that was waiting for me
I had a vision of love
the place I conceived
I've realized a dream
You treated me kind, sweet destiny
would find me eventually...
"Every person is indescribably complex, and so to speak, an uneven good." --Karol Wojtyla, later John Paul II
Liking a person is very closely connected with knowledge, "who you turned out to be...," records the lyrics. The base of attraction is an impression, a disposition to regard the other as a value; it is the developed commitment to think of that person as a certain good. Such commitment can only be enacted by the will.
'I want,' is implicit in 'I like.' Thus the will is committed by attraction, and attraction commits the will. This may be difficult to grasp intellectually; yet the song Vision of Love makes this point emotionally, poignantly.
"Every person is indescribably complex, and so to speak, an uneven good," writes theologian Wojtyla. "Man and woman alike are by nature bodily and spiritual beings; they are such a being, seen by one another; in this way, each attracts the other.
All the potential goods or values that a given person may respond to derive from the object of this attraction. Each, then, attracts the other. For example, in y's attraction to x, the value most strongly in evidence is one which y finds in x, and to which y reacts most strongly."This one could say is the visioning, the imaging that the lyrics here speak to.
Also there's fact that y is particularly sensitive to it, particularly quick to perceive and respond to it. The mind, the thinking process, therefore plays a part in attraction, combined together with the emotions, such that a potent guide emerges in the mix as an important feature, strikingly evident in attraction.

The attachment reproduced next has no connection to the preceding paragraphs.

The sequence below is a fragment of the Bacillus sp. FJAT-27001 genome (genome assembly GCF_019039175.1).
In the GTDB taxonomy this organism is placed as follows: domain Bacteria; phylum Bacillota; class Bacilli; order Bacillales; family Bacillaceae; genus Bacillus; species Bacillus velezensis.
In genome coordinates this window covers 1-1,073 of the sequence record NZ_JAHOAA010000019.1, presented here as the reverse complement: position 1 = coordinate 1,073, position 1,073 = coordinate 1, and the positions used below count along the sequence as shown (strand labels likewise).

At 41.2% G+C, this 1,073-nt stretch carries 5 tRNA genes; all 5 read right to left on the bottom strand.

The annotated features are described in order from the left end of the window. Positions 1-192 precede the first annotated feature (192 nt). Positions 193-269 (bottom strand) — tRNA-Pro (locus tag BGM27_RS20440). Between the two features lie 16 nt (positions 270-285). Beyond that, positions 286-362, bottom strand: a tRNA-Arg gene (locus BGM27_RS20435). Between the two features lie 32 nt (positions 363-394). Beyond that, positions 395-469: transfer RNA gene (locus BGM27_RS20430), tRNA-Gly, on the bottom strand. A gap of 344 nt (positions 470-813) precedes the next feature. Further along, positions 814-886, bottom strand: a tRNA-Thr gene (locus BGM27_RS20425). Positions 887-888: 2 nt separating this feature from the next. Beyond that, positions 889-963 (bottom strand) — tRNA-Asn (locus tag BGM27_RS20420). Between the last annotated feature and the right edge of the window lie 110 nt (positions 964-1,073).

"But this fact creates a certain internal difficulty in the sexual lives of persons. This difficulty is inherent in the relationship of experience to truth." Feelings often arise spontaneously. Where feelings are functioning naturally, they are unconcerned about truth. This is lust.
Truth for a man is a task of both his experience and his reason. This is why in any attraction, especially one of a sexual nature, the question of the truth about the person towards whom attraction is felt for, is so important.
Often people "generally believe that love can largely be reduced to a question of genuineness of feelings; although this is impossible to completely deny, we must still insist, if we are concerned about the quality of the attraction and the love of which it is part, that the truth about the person who is its object, play a part at least as important as the truth of the sentiment.'
"These two truths, properly integrated, give to an attraction [wholeness], the elements of a genuinely good, and genuinely cultivated love. Thus the object of attraction is seen whole, as a good, as a thing of beauty.
A human being is beautiful and may be revealed as beautiful to another human being." Love is a commitment to the good of each other. "For power is made perfect in weakness."